When we save a RAW file, there is no processing done – unlike the in-camera jpeg, the task of processing – converting those red green and blue filtered photosites into a color range of thousands of colors, is done by the software in a process called demosaicing. 

Demosaicing describes the process of assembling real world color information from the information contained in individual photosites. If you think of the way a printer mixes a small number of inks to produce thousands of colors, then this is broadly analogous, the processing software is assembling an area of colour using evaluations of each photo site and its neighbouring photosites. 

Each pixel is computed by combining the information from at least four adjacent photo sites, a red one two green ones and a blue one.  So a 1920 x 1080 RAW file contains 6.2 million pixels which are computed from 6.2 million physical photosites + the ones used around the edges to make the computation of these edge values as accurate as those in the body of the image. 

The combination of manufacturer specific sensor and vendor specific raw processing is the reason that Adobe files for example look different to DxO files and Canon different to Fuji.

Some sharpening is applied during the demosaicing process refining the luminance data to correct the softness inherent in RAW files and in some cases softness inherent in the lens. This is analogous to input sharpening, but is applied to a copy of the original RAW file in memory and saved during the output stage.

Capture Sharpening applies to the RAW file – and overdoing it risks permanent damage so most image processing software carries out capture sharpening according to fixed or preset parameters which are carried through to the output file in the absence of any other sharpening.

A lot of software, for example DxO PhotoLab has default settings determining the amount of sharpening that is applied during the conversion process. Which means that many photographers are able to sail blissfully through life entirely ignorant of the amount of sharpening applied to every RAW file they process.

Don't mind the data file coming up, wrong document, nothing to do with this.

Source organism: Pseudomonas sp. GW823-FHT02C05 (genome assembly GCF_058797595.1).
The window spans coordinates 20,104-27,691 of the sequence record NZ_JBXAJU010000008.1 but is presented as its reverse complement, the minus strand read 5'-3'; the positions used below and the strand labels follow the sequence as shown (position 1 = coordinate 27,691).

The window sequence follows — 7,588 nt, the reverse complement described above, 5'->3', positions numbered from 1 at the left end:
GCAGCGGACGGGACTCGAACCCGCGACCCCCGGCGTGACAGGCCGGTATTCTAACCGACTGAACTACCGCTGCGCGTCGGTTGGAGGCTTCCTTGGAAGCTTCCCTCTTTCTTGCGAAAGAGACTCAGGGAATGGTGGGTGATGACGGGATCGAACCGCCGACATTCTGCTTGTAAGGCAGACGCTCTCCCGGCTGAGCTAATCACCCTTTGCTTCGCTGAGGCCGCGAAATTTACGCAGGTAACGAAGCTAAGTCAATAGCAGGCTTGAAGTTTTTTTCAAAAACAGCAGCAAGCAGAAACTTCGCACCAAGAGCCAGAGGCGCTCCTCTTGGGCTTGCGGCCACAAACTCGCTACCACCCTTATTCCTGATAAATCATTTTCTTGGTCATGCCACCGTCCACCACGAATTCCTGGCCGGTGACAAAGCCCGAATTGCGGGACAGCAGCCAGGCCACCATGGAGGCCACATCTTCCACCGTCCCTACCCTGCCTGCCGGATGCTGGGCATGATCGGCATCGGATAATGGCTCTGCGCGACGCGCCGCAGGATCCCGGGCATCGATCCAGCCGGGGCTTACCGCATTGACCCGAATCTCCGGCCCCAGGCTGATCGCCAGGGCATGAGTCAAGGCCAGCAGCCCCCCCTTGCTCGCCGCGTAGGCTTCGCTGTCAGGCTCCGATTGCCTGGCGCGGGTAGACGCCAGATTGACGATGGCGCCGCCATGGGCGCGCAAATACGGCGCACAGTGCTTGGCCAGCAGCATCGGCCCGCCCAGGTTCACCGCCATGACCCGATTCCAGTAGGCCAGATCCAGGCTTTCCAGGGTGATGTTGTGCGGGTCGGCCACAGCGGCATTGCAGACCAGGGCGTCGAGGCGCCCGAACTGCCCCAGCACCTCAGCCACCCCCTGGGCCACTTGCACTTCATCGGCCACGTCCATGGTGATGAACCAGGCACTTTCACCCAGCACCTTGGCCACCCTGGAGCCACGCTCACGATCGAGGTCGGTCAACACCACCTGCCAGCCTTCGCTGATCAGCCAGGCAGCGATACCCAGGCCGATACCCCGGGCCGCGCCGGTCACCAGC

We’re going to take a look at all the methods used in the DxO catalogue to deal with sharpening.


Sharpening in PureRAW

PureRAW carries out lens sharpening within fixed parameters, outputting a DNG, tiff or jpeg.

In later versions of the PRIME algorithm eg. DeepPRIME and PRIME XD2 the user can choose between four levels of sharpening.

DxO PhotoLab

PhotoLab applies lens softness corrections using the lens profile if recognised. This can be turned off or on.

This sharpening can be added to using the Unsharp Mask. The Unsharp mask is a generic filter that applies contrast to edges in the image, effectively tricking the eye into perceiving them as sharper. In my opinion, the unsharp mask is too aggressive to be used globally across an entire image. It can introduce unwelcome artifacts and change color information through its use of contrast. I am much happier using the lens softness correction which applies to luminance only.

The unsharp mask can also be accessed in the context of local corrections such as Control Points under the Sharpening slider. This adds the possibility of using the unsharp mask for creative purposes.

Nik Sharpener

This is by far the most flexible sharpening available from DxO.